We turned into the lot of Club Kalua where Bell was killed. The march eddied around the speaker. “Leave peacefully,” she said. “Don’t give them a reason to arrest you.” She told us that what we do afterward is our responsibility. The structure that bound us evaporated and we bounced around like loose atoms. Revolutionary Communist Party members called for a new march: “Let’s keep it going!” We reassembled ourselves, same chants and same movement forward.
I left for home feeling lost. Days went aimlessly. At school I watched my students and worried that they’d step in traps they couldn’t see. In the background the tension over the verdict built and then Rev. Sharpton’s National Action Network called for six rallies across the city on Wednesday, May 7. Each one would march to a bridge or intersection and stop traffic. I hoped it was the beginning of a real resistance and went to One Police Plaza. Protesters counted aloud the number of shots: “One, two, three…,” I joined and we held our fists up. “Forty-eight, forty-nine, fifty.” Bored reporters tapped pens on notepads. Women anchors teetered on high heels to whoever yelled loudest or looked normal enough to believe. On either side were lines of police, eyeing us.
Lawyer Michael Hardy arrived and told the National Action Network staff, “Let’s keep everyone marching in circles.” And we did, spinning like a wheel around Sharpton’s absence. Our energy slowed until the air electrified as reporters piled on top of each other to see Sharpton, Joseph Guzman, Trent Benefield and Bell’s fiancée Nicole Paultre-Bell. Cameras wavered above them like birds angling over bread. Sharpton walked to the edge of the police barrier and prayed. It was a long prayer, too long for a soundbite and the media mob dispersed.
After praying, they turned and walked into the street toward the Brooklyn Bridge. I followed as bystanders took cell phone photos like free souvenirs of history. Next to me a lanky young brother was bobbing on his heels as if ready to leap. “You going to get arrested?” I asked. He nodded, “Yeah,” and dove in, but the cameramen around Sharpton were a wall. “Let me in,” he yelled. “Let me in, I want to get arrested!” But they couldn’t hear him, as he couldn’t break through.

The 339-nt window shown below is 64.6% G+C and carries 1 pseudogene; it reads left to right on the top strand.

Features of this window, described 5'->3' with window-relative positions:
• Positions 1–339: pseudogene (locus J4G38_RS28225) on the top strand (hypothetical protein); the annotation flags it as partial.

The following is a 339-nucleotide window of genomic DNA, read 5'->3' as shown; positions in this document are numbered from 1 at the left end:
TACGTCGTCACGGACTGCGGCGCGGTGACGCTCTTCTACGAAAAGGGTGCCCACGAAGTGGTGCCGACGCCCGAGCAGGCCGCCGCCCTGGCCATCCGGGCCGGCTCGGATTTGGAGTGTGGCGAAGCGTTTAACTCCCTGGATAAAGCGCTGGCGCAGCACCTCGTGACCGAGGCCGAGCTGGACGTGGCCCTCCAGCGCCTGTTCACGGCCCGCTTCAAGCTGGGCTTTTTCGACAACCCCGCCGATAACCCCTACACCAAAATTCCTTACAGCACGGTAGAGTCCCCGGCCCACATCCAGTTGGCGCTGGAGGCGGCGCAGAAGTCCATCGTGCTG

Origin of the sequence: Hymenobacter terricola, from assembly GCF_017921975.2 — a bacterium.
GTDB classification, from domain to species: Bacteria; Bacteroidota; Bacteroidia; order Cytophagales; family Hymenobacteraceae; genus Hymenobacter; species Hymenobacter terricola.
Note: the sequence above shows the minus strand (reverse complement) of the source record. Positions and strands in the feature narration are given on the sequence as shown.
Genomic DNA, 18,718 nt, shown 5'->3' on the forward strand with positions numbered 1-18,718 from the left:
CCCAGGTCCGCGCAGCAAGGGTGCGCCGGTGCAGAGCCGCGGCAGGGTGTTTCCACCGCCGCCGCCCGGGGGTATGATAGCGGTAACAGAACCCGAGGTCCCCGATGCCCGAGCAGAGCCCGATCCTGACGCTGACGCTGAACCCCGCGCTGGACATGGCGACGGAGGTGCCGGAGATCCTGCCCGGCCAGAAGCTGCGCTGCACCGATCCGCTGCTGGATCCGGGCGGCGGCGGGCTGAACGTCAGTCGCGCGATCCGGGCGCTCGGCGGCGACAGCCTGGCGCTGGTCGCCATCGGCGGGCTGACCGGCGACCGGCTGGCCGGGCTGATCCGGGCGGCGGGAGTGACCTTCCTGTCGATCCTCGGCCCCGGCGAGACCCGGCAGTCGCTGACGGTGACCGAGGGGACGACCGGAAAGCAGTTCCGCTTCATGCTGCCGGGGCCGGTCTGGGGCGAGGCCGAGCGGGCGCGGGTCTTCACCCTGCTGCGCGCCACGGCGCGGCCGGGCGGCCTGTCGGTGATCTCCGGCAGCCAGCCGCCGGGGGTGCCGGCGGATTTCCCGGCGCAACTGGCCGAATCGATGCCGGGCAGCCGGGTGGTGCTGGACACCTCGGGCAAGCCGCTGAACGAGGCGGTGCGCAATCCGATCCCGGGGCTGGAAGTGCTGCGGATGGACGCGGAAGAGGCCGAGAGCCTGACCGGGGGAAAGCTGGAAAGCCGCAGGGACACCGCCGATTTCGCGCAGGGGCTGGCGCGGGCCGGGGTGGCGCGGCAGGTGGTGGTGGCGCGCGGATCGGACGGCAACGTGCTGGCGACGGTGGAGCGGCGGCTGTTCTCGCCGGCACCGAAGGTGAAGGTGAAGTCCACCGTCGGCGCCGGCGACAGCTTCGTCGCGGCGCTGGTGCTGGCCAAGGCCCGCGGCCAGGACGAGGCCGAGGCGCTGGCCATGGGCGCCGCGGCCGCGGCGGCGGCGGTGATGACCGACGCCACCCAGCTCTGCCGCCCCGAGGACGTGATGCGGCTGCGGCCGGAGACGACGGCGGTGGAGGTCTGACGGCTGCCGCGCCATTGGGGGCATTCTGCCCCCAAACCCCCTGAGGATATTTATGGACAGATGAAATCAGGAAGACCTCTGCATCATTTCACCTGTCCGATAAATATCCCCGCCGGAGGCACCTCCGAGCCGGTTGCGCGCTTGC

Sharpton, Guzman, Benefield and Paultre-Bell stopped at the bridge entrance, blocking traffic with their bodies. Finally, I thought, the city will have to wait, even if briefly, for us to be heard. As cops pulled on gloves, we chanted, “No Justice, No Peace,” and the words fused into a hard hypnotic rhythm. We watched them be arrested and walked to the NY PD bus, plastic handcuffs tied on their wrists. I saw Guzman looking out of the window. He studied the scene as if keeping the image to look at when he was in jail.
As the last protesters were taken, I knew the rally was less about shutting the city down than about showing New Yorkers on the sidelines that action was possible. Sharpton brought the civil rights movement out of the history books and into the streets. It worked. Often in Bed-Stuy, I see young black men lined up on the sidewalk, being frisked by police. As the cops fold them into the backseat, a deep shame oozes through us. We feel weak and ugly. But at the Sharpton rallies, when black men were arrested, their heads were up, they were not guilty, and we were not shamed. A rare light shone from their faces. It was pride.
We need that pride to power this movement in the coming months. With it, we’ll push Sean Bell’s unlived life into our collective consciousness. Without it, mass civil disobedience will not happen and Bell will die a second death. His fiancée said after the verdict, “They killed Sean all over again.” She’s right. His memory is our responsibility. If he disappears, it’s our indifference that caused it.
The NYPD killed Sean Bell but only we can let him die.
Links to previous coverage of Sean Bell shooting and trial:
50-Shot Cops Duck Jury Trial in Sean Bell Case by Erin Thompson
Cops Face the Grand Jury by Ann Schneider
Why I Joined the Vigil for Sean Bell: A Letter from an Activist by Kevin Powell
Heart of Darkness: Pursuing Justice and Keeping Sean Bell’s Memory Alive by Nicholas Powers
District Attorney Stalls on Interviewing Shooter Cops by Ann Schneider
NYPD Story Full of Holes by Mike Burke